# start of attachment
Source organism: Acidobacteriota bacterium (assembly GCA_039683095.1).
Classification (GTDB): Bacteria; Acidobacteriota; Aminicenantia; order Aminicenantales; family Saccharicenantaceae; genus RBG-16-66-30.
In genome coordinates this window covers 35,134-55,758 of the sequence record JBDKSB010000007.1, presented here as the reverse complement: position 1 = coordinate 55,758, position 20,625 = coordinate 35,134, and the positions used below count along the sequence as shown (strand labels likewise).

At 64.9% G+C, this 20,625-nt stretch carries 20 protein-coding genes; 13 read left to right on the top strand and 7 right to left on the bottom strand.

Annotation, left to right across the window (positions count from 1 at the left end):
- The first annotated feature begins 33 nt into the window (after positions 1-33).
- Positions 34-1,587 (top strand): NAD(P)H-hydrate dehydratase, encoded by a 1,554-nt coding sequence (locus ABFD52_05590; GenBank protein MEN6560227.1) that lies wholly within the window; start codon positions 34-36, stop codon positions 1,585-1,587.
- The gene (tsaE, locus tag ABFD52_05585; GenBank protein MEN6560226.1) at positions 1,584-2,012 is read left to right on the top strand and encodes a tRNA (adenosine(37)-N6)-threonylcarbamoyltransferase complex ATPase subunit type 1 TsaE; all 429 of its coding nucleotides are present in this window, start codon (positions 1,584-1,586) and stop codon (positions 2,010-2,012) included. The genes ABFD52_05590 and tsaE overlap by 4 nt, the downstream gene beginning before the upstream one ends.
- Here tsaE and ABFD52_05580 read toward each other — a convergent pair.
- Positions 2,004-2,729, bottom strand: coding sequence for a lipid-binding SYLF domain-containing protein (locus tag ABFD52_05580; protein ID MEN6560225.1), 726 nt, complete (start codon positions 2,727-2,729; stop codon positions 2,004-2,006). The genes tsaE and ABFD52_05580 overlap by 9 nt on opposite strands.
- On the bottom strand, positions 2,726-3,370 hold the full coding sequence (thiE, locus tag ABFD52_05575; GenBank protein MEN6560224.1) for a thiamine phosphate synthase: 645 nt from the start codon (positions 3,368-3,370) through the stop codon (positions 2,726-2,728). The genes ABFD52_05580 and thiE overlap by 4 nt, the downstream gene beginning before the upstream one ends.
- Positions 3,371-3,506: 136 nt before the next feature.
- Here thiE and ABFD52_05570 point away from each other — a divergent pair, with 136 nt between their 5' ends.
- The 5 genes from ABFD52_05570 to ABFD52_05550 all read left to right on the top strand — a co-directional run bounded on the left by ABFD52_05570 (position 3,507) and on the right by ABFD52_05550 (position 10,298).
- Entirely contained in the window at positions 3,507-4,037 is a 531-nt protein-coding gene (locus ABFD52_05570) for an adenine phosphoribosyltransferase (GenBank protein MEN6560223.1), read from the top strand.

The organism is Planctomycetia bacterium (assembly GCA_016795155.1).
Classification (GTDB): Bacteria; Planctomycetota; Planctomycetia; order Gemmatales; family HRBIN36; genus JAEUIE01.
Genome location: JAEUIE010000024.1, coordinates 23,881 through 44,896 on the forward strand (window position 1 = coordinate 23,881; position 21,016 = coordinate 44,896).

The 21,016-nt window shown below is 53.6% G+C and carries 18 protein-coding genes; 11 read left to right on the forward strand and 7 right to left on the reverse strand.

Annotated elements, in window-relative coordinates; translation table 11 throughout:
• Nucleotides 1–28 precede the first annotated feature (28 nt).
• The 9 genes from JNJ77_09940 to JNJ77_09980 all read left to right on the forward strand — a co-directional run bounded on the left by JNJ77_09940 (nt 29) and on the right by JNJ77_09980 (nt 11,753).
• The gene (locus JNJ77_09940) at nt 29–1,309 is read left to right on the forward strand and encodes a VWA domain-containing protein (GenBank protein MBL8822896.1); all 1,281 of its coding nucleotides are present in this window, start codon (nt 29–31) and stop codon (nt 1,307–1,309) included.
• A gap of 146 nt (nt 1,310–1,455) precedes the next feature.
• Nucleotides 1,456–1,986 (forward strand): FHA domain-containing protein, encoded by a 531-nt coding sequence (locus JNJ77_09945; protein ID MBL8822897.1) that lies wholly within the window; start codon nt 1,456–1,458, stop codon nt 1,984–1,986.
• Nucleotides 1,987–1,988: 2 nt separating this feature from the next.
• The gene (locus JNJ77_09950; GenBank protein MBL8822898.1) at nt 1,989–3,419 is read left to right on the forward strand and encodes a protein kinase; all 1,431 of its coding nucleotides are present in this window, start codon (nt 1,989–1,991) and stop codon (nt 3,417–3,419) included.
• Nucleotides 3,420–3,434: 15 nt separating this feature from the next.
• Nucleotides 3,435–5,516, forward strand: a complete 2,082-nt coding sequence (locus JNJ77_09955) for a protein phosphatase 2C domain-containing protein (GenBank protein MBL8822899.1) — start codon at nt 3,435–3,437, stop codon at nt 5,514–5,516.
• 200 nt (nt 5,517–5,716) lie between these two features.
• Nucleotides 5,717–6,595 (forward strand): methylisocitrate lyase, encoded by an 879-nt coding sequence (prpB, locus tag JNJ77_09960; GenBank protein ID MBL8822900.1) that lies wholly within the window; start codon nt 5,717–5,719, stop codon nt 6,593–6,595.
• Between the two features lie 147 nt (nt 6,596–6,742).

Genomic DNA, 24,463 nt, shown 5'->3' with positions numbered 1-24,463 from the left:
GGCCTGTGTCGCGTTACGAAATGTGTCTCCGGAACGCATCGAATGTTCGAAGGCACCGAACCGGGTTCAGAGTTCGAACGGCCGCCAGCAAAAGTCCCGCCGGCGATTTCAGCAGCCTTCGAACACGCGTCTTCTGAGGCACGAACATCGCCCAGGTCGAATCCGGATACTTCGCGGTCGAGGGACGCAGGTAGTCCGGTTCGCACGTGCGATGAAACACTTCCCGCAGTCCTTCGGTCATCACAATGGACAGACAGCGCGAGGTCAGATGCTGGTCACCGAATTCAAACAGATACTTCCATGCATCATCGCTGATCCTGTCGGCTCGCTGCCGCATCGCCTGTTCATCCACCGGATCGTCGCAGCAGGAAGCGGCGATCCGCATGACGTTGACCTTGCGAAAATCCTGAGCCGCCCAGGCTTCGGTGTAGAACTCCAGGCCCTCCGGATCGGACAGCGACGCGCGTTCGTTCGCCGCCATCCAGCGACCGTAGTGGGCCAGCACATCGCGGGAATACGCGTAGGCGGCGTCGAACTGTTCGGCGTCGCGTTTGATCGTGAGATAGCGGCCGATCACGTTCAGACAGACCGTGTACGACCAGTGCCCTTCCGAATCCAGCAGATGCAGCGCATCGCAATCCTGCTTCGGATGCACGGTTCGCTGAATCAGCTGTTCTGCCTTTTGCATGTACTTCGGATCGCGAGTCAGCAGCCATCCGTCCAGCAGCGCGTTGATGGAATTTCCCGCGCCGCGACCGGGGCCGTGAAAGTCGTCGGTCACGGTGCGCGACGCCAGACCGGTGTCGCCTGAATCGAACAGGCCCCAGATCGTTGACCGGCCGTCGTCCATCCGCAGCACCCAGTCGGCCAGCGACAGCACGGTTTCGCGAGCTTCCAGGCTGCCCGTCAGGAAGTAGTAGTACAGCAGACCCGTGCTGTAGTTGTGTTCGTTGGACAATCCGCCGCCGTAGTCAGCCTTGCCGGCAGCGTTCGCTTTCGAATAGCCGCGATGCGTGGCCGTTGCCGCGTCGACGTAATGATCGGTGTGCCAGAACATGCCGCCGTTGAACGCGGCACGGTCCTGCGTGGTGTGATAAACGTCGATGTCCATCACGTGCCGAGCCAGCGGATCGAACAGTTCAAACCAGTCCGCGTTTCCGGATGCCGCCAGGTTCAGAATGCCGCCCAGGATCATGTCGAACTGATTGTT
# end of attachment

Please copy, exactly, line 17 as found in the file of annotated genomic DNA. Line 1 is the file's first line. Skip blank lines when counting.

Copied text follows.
Classification (GTDB): Bacteria; Planctomycetota; Planctomycetia; order Gemmatales; family HRBIN36; genus JAEUIE01.